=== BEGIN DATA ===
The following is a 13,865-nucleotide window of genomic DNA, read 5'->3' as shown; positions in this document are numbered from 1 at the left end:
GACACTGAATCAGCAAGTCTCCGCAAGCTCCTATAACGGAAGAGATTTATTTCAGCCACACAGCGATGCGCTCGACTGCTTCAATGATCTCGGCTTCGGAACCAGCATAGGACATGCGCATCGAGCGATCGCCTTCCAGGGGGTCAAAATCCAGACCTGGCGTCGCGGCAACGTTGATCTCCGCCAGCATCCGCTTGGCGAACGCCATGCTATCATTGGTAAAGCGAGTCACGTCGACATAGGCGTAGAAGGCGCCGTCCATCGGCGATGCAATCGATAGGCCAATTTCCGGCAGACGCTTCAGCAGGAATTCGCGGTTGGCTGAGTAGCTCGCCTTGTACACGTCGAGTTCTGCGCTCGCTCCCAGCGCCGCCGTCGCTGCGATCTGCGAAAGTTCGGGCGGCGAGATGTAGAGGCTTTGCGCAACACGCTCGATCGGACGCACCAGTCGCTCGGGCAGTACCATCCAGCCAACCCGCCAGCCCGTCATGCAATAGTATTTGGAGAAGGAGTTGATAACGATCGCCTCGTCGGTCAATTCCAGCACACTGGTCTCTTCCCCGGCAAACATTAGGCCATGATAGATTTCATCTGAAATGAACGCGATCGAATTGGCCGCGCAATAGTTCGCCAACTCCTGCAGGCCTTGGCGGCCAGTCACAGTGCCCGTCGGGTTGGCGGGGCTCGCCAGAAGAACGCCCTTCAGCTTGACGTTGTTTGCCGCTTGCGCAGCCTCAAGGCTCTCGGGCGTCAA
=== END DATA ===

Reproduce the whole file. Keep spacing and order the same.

The following is a 13,865-nucleotide window of genomic DNA, read 5'->3' as shown; positions in this document are numbered from 1 at the left end:
GACACTGAATCAGCAAGTCTCCGCAAGCTCCTATAACGGAAGAGATTTATTTCAGCCACACAGCGATGCGCTCGACTGCTTCAATGATCTCGGCTTCGGAACCAGCATAGGACATGCGCATCGAGCGATCGCCTTCCAGGGGGTCAAAATCCAGACCTGGCGTCGCGGCAACGTTGATCTCCGCCAGCATCCGCTTGGCGAACGCCATGCTATCATTGGTAAAGCGAGTCACGTCGACATAGGCGTAGAAGGCGCCGTCCATCGGCGATGCAATCGATAGGCCAATTTCCGGCAGACGCTTCAGCAGGAATTCGCGGTTGGCTGAGTAGCTCGCCTTGTACACGTCGAGTTCTGCGCTCGCTCCCAGCGCCGCCGTCGCTGCGATCTGCGAAAGTTCGGGCGGCGAGATGTAGAGGCTTTGCGCAACACGCTCGATCGGACGCACCAGTCGCTCGGGCAGTACCATCCAGCCAACCCGCCAGCCCGTCATGCAATAGTATTTGGAGAAGGAGTTGATAACGATCGCCTCGTCGGTCAATTCCAGCACACTGGTCTCTTCCCCGGCAAACATTAGGCCATGATAGATTTCATCTGAAATGAACGCGATCGAATTGGCCGCGCAATAGTTCGCCAACTCCTGCAGGCCTTGGCGGCCAGTCACAGTGCCCGTCGGGTTGGCGGGGCTCGCCAGAAGAACGCCCTTCAGCTTGACGTTGTTTGCCGCTTGCGCAGCCTCAAGGCTCTCGGGCGTCAA